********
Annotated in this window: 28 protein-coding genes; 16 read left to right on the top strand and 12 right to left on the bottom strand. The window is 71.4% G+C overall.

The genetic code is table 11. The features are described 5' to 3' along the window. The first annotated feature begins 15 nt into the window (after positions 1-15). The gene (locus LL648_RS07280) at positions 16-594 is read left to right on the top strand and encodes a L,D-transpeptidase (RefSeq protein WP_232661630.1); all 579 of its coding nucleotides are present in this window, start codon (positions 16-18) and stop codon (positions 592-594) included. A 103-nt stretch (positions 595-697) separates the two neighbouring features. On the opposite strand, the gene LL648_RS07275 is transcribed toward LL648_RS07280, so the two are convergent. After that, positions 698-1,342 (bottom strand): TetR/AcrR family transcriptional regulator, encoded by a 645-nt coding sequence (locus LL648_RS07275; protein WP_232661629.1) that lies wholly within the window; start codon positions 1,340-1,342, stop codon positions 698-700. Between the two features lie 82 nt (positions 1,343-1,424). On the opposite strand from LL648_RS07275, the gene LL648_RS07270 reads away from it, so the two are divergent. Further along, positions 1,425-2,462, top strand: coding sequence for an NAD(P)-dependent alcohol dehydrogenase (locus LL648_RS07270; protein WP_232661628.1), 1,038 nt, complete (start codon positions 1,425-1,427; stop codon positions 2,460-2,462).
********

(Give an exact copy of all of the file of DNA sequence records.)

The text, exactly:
Annotated in this window: 28 protein-coding genes; 16 read left to right on the top strand and 12 right to left on the bottom strand. The window is 71.4% G+C overall.

The genetic code is table 11. The features are described 5' to 3' along the window. The first annotated feature begins 15 nt into the window (after positions 1-15). The gene (locus LL648_RS07280) at positions 16-594 is read left to right on the top strand and encodes a L,D-transpeptidase (RefSeq protein WP_232661630.1); all 579 of its coding nucleotides are present in this window, start codon (positions 16-18) and stop codon (positions 592-594) included. A 103-nt stretch (positions 595-697) separates the two neighbouring features. On the opposite strand, the gene LL648_RS07275 is transcribed toward LL648_RS07280, so the two are convergent. After that, positions 698-1,342 (bottom strand): TetR/AcrR family transcriptional regulator, encoded by a 645-nt coding sequence (locus LL648_RS07275; protein WP_232661629.1) that lies wholly within the window; start codon positions 1,340-1,342, stop codon positions 698-700. Between the two features lie 82 nt (positions 1,343-1,424). On the opposite strand from LL648_RS07275, the gene LL648_RS07270 reads away from it, so the two are divergent. Further along, positions 1,425-2,462, top strand: coding sequence for an NAD(P)-dependent alcohol dehydrogenase (locus LL648_RS07270; protein WP_232661628.1), 1,038 nt, complete (start codon positions 1,425-1,427; stop codon positions 2,460-2,462).